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November 1968

Late Complications From Plastic Replacement of Aortic Abdominal Aneurysms

Author Affiliations

From the Department of Surgery, Stanford University School of Medicine, Palo Alto, Calif.

Arch Surg. 1968;97(5):696-698. doi:10.1001/archsurg.1968.01340050036002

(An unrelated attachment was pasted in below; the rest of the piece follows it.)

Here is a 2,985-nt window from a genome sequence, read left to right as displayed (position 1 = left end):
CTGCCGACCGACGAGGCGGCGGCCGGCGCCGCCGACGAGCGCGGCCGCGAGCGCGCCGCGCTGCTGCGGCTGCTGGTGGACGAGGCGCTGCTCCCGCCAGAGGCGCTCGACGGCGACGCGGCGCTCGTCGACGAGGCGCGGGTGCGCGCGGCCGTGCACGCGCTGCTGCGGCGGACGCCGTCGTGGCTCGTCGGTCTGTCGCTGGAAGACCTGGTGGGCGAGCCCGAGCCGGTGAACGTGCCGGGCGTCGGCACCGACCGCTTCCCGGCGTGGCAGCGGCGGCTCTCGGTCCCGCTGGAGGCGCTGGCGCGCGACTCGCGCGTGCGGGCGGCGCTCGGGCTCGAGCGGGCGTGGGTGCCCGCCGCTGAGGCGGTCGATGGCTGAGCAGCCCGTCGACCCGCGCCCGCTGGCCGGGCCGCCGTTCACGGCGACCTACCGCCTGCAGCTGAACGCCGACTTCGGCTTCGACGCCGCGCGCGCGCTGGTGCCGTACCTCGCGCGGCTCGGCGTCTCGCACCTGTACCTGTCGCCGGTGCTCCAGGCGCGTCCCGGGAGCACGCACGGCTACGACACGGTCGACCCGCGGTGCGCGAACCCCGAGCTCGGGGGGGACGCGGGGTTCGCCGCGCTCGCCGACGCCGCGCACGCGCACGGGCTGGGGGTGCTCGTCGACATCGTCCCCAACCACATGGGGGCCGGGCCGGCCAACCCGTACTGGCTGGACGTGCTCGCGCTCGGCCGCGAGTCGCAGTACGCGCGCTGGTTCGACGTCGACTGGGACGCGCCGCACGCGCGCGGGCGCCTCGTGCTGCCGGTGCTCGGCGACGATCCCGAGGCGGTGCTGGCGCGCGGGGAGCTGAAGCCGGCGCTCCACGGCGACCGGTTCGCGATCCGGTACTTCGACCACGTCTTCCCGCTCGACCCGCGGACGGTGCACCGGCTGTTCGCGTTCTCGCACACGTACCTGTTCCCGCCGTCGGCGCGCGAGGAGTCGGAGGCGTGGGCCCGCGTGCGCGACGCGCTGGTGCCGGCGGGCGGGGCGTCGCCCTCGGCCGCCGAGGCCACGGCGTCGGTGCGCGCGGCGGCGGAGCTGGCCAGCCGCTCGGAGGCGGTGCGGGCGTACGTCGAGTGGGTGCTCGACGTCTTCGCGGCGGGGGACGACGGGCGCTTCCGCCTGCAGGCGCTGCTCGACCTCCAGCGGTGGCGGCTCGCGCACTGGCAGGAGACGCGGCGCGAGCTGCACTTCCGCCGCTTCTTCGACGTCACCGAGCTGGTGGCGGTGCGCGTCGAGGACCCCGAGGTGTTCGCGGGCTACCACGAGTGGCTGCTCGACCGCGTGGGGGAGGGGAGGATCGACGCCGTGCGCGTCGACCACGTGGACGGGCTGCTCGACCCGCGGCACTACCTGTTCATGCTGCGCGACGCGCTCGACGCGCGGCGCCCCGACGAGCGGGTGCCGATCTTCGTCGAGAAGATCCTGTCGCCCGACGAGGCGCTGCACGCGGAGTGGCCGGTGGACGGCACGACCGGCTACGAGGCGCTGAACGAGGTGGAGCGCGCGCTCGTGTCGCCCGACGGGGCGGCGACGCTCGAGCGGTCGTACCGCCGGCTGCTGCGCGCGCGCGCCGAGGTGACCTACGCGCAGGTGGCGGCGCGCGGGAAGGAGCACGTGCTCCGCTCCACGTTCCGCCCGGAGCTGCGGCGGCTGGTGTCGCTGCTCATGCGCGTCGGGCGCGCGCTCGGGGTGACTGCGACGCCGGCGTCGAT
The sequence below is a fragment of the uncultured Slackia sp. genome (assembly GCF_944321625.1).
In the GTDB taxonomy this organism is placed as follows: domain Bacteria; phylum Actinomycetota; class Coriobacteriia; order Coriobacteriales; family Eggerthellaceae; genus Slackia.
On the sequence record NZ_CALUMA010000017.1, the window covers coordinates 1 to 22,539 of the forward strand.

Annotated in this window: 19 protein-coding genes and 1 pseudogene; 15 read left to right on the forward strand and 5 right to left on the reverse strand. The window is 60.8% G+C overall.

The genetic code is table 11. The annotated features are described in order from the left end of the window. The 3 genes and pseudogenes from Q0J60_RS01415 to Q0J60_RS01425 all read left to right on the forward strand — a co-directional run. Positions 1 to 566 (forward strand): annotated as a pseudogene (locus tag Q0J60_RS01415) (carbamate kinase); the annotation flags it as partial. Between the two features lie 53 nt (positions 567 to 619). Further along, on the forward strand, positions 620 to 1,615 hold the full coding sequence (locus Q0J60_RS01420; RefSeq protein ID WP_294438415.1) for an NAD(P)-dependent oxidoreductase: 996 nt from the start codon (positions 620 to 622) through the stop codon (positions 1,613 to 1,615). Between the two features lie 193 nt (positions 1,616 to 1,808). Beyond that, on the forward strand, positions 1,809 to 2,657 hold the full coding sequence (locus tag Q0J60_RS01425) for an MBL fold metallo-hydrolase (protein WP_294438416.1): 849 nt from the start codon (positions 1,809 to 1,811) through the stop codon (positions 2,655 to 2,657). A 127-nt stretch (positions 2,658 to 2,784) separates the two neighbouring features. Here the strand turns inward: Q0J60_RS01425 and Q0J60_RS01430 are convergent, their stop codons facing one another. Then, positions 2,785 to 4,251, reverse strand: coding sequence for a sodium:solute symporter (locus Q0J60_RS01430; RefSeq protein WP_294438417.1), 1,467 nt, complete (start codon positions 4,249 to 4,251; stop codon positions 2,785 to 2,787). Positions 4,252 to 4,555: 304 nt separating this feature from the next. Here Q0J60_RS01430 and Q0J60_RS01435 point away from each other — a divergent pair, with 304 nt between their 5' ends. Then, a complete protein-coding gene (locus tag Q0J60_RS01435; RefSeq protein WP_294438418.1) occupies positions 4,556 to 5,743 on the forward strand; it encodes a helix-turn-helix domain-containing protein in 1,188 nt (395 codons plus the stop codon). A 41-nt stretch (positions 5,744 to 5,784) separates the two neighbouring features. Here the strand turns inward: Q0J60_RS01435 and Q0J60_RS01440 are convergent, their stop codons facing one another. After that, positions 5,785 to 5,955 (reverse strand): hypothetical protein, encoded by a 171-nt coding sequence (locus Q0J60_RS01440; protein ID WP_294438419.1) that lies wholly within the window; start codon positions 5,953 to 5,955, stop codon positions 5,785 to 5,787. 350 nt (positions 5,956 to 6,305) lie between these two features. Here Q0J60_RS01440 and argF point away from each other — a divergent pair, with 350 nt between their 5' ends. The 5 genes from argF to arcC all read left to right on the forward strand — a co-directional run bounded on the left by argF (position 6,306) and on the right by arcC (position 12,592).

DEFINITIVE therapy of aneurysms of the abdominal aorta began to reach a satisfactory state with the development of the freeze-dried aortic homograft. Aside from the nuisance caused by the difficulties in obtaining these grafts, late complications have occurred at a high rate. These include atheroarteriosclerotic changes, thromboses, aneurysmal dilation with threat of rupture, and late infection. Complications due to the homograft appeared more frequently in the femoropopliteal system than in the aorta. Barner and DeWeese,1 reviewing aneurysmal degeneration of arterial homografts, felt that the reason for this divergence in behavior between the aortic and femoral popliteal systems was due to the fact that the media of the aorta was 70% to 80% elastin, whereas the femoropopliteal segment had 1% to 5% elastin in the media and 10% to 30% elastin in the adventitia. They conclude that if aneurysmal degeneration develops, the graft should be resected and replaced with

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